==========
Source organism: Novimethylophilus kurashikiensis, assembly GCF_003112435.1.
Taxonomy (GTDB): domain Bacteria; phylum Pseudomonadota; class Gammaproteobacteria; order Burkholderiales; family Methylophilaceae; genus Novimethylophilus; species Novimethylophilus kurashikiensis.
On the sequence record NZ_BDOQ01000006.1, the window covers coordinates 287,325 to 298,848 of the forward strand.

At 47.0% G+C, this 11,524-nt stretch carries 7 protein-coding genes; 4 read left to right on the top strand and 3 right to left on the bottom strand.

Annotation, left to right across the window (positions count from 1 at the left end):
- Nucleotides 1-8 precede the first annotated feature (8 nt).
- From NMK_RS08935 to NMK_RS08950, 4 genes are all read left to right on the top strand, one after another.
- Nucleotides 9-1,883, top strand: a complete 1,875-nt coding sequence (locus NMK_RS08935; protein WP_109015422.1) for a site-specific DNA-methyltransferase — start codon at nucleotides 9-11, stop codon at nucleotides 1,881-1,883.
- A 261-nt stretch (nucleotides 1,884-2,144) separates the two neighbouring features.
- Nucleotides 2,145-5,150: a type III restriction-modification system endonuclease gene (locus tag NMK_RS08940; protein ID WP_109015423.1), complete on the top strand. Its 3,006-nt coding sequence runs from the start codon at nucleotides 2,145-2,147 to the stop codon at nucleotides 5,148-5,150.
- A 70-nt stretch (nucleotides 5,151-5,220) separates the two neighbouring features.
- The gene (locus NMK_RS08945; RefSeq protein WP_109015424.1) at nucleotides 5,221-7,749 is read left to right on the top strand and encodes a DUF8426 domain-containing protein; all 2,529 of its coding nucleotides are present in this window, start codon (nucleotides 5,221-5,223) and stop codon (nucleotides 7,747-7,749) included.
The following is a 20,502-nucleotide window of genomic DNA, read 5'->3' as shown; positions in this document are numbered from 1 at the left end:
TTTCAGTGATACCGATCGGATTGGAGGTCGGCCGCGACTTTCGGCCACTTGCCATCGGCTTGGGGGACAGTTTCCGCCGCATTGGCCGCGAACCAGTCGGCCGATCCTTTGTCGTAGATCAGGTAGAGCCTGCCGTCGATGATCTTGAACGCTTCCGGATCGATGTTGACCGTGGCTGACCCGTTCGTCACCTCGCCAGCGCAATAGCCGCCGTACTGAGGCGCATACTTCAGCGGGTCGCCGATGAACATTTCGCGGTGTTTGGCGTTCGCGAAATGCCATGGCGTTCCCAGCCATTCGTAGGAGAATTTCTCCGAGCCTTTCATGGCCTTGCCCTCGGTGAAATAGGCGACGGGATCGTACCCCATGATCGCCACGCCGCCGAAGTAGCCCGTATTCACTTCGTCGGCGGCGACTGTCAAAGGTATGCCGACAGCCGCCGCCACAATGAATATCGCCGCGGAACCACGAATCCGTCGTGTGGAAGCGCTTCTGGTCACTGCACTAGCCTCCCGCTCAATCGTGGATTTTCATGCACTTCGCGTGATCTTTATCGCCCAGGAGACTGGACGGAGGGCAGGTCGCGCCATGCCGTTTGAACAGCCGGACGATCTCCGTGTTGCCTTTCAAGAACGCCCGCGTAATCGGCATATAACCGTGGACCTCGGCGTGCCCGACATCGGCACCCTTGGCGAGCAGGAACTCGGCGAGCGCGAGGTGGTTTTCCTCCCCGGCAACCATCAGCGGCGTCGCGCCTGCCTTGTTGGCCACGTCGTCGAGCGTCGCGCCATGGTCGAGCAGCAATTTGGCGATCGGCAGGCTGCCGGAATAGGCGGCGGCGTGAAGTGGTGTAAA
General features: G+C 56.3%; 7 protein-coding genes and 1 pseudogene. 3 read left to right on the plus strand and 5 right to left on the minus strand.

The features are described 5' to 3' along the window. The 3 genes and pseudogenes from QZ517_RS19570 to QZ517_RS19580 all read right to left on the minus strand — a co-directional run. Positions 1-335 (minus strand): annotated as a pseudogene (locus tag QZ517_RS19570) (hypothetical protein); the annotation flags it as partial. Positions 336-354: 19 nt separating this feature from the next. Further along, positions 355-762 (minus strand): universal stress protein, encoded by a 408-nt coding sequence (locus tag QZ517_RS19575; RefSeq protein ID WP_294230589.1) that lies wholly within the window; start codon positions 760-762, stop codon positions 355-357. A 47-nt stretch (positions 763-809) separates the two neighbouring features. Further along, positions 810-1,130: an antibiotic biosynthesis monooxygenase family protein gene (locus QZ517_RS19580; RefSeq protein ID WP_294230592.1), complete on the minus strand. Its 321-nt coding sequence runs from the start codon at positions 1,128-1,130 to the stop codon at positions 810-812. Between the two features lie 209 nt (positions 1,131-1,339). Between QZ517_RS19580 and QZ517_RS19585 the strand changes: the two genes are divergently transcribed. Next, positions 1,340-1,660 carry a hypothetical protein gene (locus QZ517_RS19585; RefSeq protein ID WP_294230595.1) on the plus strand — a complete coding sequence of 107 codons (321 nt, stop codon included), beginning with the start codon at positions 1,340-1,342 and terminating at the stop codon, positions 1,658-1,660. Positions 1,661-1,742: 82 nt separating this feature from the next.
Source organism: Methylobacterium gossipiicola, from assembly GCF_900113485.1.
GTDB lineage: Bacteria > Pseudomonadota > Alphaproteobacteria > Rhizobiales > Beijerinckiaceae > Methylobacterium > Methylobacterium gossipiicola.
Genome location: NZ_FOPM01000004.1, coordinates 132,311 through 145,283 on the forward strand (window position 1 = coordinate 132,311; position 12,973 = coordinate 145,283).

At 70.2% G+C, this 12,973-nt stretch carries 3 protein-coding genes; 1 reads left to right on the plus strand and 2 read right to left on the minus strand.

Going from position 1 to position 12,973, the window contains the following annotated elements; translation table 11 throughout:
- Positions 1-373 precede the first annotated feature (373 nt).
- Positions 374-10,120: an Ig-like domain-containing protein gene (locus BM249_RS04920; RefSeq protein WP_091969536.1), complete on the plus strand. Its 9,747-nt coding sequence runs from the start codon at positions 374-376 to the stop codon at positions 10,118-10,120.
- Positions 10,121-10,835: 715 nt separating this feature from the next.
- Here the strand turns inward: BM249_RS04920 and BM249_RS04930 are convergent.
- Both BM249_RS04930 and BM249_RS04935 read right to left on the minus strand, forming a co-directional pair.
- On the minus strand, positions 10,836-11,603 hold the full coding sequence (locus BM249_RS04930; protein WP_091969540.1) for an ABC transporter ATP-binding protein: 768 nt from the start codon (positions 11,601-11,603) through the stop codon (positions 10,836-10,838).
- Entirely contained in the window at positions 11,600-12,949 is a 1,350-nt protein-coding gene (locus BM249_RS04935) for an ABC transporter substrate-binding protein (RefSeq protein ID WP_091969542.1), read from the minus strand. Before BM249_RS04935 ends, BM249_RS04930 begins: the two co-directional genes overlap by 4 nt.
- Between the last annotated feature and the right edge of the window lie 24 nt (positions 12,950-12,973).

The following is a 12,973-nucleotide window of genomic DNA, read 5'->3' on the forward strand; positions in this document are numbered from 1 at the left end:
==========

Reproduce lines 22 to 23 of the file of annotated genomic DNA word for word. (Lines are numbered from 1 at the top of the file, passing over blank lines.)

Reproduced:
- Positions 1-373 precede the first annotated feature (373 nt).
- Positions 374-10,120: an Ig-like domain-containing protein gene (locus BM249_RS04920; RefSeq protein WP_091969536.1), complete on the plus strand. Its 9,747-nt coding sequence runs from the start codon at positions 374-376 to the stop codon at positions 10,118-10,120.